The art of medicine can be as pivotal as the science of medicine when it comes to managing the treatment regimens of patients with cardiometabolic disorders.
Medical Economics spoke with a number of physicians and other healthcare providers about the many ways they educate their patients with cardiometabolic disorders. Though each physician has his or her own preferred modalities, they agree that successful patient education begins with you, the primary care physician. Following are their insights into ways you can use education to maximize the health of your patients.
KEEP IT PERSONAL AND POSITIVE
During a recent "heart-to-heart" visit, he employed this approach to encourage an obese patient to improve his diet. Rather than choosing high-fat meals at the fast food drive-through window, the man was encouraged by Hood's message to go hunting in the woods for the meat that he craved. The man followed Hood's recommendation-and lost nearly 40 pounds in three weeks.
"This shows that the individualized message is the most effective," says Hood.
David Spees, MD, a family physician with the 400-physician Sharp Rees-Stealy Medical Group in San Diego, California, also finds that the personal touch motivates patients to better care for themselves. That's why he provides handwritten lipid and blood pressure goal statements, each of which lists the patient's levels at the current office visit, what it was at the last visit, and what the goal is. If a patient's levels go in the wrong direction, Spees determines what went wrong, then works with the patient to get him back on track.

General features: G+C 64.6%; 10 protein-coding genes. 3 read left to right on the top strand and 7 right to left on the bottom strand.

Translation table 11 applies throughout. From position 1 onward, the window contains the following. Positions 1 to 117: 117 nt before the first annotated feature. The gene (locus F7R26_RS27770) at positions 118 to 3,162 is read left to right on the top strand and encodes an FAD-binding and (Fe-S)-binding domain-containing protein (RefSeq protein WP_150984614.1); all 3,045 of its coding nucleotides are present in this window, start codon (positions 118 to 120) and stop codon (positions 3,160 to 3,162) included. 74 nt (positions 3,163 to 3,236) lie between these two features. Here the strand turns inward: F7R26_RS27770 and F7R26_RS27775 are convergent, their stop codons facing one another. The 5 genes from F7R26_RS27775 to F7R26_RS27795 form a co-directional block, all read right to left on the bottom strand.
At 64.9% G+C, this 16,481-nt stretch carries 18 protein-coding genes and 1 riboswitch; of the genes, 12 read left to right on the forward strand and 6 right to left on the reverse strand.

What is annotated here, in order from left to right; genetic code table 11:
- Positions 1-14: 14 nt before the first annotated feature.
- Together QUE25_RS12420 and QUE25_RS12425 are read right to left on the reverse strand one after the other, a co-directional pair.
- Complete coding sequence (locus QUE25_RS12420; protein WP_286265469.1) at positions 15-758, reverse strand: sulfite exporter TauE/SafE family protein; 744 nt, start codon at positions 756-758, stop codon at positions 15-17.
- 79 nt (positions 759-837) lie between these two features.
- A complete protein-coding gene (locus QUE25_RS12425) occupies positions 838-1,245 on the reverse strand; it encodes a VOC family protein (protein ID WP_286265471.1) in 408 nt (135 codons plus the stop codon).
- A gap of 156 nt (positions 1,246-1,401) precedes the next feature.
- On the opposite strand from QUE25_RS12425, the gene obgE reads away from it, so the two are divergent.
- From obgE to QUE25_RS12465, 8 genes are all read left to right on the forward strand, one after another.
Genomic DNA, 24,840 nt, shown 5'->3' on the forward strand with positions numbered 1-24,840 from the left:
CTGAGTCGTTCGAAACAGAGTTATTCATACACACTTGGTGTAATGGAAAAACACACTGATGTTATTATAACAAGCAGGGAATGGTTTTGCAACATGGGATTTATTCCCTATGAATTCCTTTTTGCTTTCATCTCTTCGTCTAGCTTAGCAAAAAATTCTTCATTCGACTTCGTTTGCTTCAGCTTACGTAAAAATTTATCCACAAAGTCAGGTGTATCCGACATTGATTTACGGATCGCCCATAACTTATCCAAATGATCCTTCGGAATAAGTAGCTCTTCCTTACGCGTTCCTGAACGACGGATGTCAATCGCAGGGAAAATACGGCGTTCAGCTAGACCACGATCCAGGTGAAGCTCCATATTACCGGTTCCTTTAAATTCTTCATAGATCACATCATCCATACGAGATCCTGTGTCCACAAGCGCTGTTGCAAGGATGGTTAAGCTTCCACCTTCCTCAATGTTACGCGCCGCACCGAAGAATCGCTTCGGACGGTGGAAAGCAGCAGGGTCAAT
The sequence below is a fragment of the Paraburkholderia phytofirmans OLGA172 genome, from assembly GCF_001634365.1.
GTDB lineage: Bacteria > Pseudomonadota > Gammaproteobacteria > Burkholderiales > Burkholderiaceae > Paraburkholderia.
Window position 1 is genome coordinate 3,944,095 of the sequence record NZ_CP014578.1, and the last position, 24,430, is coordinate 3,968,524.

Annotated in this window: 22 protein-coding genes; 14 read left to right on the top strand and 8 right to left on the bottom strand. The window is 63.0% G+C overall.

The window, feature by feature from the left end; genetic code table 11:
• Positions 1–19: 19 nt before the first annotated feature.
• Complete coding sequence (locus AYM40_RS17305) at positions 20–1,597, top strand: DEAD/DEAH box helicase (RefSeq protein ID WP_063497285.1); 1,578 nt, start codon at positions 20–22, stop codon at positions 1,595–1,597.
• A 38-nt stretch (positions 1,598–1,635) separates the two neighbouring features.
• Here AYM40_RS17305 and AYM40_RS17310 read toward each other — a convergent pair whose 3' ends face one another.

"I always positively reinforce my patients when they have a success, even if they're just thinking about moving along the decision curve to take action," says Spees.
Your own positive approach to motivating patients can empower them to make better choices, says Stephen W. Ponder, MD, FAAP, CDE, medical director of the South Texas Children's Diabetes and Endocrine Center at Driscoll Children's Hospital in Corpus Christi. Emphasizing positive reinforcement is vital to transforming long-term behaviors, he says, though many physicians overlook their tendency to provide subconscious negative reinforcement.
Motivation is a key tactic used by Iresha Goonesinghe, MD, FACP, FACC, an internist and cardiologist in Ridgecrest, California. Three-fourths of Goonesinghe's patients have cardiometabolic disorders, she says, and she sees 250 of them each month.
Goonesinghe spends considerable time learning about her patients' motivations and trying to resolve their social and emotional stressors. She then works with them in setting small, achievable lifestyle goals at each visit.
"I try to change, for example, what a patient might eat at one meal, rather than the whole diet, so the patient has a sense of achievement," she says. When that patient returns with news of her modest success, Goonesinghe builds upon it with positive reinforcement and encourages the patient to embrace a new increment of improvement.
Ken Gross, MD, an endocrinologist with the Polyclinic in Seattle, emphasizes health and not necessarily weight, and encourages patients to exercise and cut down on their calories and unhealthy foods.